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‘Prison is like being dead’: David Navarro on his new series 'Life Behind Bars '

David Navarro with Danny Baker
David Navarro with Danny Baker in episode 3 of 'Life Behind Bars'

David Navarro spent ten years in and out of prisons all over the country. Now he’s sitting down with people who have spent time inside to reveal the truth about the UK prison system in Life Behind Bars. In each episode, David shares a real prison meal with a guest who has their own unique experience of being incarcerated or working within His Majesty’s Prison Service. 

Crime + Investigation called up David to find out more about the series.

Why did you want to get involved in Life Behind Bars?

There are a lot of misconceptions about prison. A lot of people think it's like a holiday camp. I wanted to show the reality of what a UK prison is actually like

What was it like entering the prison system?

I first went to prison when I was very young and I believed everything that the media and the movies said like, 'Don't drop the soap' and everything like that. It wasn't as bad as that, but it wasn't a holiday camp or a three-star hotel, as some people say. Prison is like being dead but you're alive. It's daunting and depressing. It's a waste of life.

Do you think having an ex-prisoner like yourself involved makes the series more authentic?

It brings a lot more to it where it's two prisoners talking. I feel like you have to have some experience. You want someone who has got good experience in prison, talking to prisoners, or a prison officer like Neil Samworth because you can relate to them. I notice that when I talk to prisoners, they open up a lot more. 

It's a lot more factual as well. You can't make things up about your experience inside because it's easy to figure out. Whereas I was watching a prison documentary before, and I just noticed there were a lot of lies being told. Prisoners were sometimes saying things for effect.

What are the biggest misconceptions about prison life?

One misconception is that maybe all criminals are scum. Just for example, I've been with serial killers. I've been with terrorists, murderers, and whatnot but when you meet them, they're just normal people. Sounds kind of crazy but they're no different from anybody else. They're just humans. 

What do you think of prison food?

The food is rank. They have made some effort to improve the food in certain prisons but in the majority of prisons where the prisoners cook the food, it is really bad. But as you can see in episode 1, prisoners cook their food in a kettle. People buy their own seasoning and onions and get very creative. I'm not saying prisoners should get really good food, but it could be improved. You could increase the budget but I'm not sure how much you could improve it as at the end of the day, it's prisoners cooking the food. They've only got simple instructions and have limited seasoning and it's never going to be good.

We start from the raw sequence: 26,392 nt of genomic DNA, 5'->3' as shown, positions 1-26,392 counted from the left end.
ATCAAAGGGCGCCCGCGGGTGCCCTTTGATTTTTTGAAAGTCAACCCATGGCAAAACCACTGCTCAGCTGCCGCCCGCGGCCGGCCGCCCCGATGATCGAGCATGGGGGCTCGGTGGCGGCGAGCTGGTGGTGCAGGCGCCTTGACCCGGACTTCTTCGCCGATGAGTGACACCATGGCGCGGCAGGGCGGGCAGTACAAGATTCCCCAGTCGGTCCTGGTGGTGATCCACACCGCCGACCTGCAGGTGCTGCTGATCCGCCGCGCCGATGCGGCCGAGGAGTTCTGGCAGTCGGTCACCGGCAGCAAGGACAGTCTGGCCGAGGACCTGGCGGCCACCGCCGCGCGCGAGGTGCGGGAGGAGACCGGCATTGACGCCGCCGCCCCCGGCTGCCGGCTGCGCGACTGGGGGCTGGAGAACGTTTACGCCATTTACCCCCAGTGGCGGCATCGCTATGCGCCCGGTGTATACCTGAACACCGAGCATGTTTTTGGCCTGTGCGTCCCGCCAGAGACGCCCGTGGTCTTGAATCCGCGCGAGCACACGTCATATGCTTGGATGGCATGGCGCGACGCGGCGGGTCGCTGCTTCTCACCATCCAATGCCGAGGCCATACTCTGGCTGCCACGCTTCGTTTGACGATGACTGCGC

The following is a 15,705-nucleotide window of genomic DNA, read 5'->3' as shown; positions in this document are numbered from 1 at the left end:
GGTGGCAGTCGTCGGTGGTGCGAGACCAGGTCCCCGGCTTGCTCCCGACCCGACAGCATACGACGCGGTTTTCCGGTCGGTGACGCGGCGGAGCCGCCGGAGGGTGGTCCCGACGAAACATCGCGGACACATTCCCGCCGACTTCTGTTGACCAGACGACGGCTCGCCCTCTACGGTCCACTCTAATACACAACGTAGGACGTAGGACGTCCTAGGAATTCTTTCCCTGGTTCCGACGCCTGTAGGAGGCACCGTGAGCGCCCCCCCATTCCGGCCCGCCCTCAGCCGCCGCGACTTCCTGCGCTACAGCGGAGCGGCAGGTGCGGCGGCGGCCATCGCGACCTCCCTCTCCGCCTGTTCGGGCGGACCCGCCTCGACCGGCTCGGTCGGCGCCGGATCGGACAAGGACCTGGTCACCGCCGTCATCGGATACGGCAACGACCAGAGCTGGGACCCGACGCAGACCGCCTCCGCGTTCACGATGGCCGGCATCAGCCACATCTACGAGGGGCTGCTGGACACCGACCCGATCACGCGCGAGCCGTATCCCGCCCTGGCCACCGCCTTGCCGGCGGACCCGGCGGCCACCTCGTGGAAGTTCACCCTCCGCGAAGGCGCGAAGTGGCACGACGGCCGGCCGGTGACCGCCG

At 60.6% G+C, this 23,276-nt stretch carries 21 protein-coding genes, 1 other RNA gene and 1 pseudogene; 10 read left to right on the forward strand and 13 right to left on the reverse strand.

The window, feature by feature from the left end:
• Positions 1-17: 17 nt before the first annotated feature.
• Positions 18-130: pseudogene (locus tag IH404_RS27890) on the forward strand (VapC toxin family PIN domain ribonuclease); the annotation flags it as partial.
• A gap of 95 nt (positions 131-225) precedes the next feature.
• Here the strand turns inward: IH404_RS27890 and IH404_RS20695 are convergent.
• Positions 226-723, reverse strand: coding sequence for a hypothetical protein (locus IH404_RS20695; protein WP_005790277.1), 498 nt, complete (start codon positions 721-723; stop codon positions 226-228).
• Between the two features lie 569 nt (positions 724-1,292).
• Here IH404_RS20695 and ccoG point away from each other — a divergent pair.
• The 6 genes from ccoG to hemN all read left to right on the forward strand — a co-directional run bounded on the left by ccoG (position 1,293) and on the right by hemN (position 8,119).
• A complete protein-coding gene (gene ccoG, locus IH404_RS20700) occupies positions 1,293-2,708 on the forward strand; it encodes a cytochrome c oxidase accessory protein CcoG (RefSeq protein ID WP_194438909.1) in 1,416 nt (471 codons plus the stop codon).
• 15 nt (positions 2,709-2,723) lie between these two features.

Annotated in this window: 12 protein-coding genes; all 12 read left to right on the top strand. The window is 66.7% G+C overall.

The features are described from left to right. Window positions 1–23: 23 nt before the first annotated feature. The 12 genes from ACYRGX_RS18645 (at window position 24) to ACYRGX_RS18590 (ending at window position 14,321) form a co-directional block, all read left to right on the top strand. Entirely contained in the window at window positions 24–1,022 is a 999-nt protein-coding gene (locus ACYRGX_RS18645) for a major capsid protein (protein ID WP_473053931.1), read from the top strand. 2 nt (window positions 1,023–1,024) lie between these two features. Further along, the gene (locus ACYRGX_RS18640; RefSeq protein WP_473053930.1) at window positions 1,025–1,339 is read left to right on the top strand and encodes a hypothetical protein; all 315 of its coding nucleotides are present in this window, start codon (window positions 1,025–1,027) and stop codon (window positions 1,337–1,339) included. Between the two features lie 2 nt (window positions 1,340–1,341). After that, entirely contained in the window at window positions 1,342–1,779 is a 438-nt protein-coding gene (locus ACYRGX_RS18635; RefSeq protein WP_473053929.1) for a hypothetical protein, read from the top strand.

Chris Atkins
Chris Atkins meets David Navarro in episode 5 of Life Behind Bars

What's the worst meal you ate in the series and the best?

The pie was horrible. The fish was alright because in prison, every Friday you get a fish and that's what a lot of people opt for.

Out of everyone you met in the series, who stood out for you and why?

Neil Samworth, the prison officer, and Chris, the middle-class guy. Those two stood out to me the most because I learned from both of them. As I said, I do interviews with a lot of ex-offenders on my YouTube channel, Delinquent Nation and it is usually the same story to different degrees. But with those two, I did learn a lot. I got a bit of an insight from both of them.

With Chris, I know certain people are treated differently but he told me that he was doing the roll check [inmate register]. I said it in the video, that was crazy. In a prison like Wandsworth where Daniel Khalife escaped, how can a prisoner be responsible for the roll check?

What explains why he was treated so differently?

Because he's middle class. He's not a typical criminal. He went in for fraud and the officers would still trust him because of the way he speaks, because of his life experience and because he was successful before he committed fraud, so they probably trusted him and treated him differently from your typical prisoner.

What was the funniest anecdote you heard?

Natty from episode 1 was explaining to me that people who work in the kitchens would 'bang' the seasoning and bring it back to the wing. What that means is they did literally put it up their a**e and they'd bring it back to their room. That was wild. I've seen a lot of prison and I've never heard of people going to those lengths.

What do you hope viewers will get from the series?

This is going to sound very controversial, but I would hope that it normalises certain prisoners. I'm not speaking for like every prisoner, you know, like rapists, murderers, and paedophiles but I mean, people like Chris Atkins. He is quite likeable, you know? And Natty, and Jade and Danny, they are just normal people.

I hope the series helps to bring prisoners or ex-prisoners onto a human level, so they get a chance at redemption.

What's one thing you would do to improve life for prisoners?

I would focus solely on rehabilitation rather than just locking them up and throwing away the keys. If you focus on rehabilitation and helping the prisoners out, you get a better society and less reoffending.

You can stream all episodes of Life Behind Bars on Crime + Investigation Play.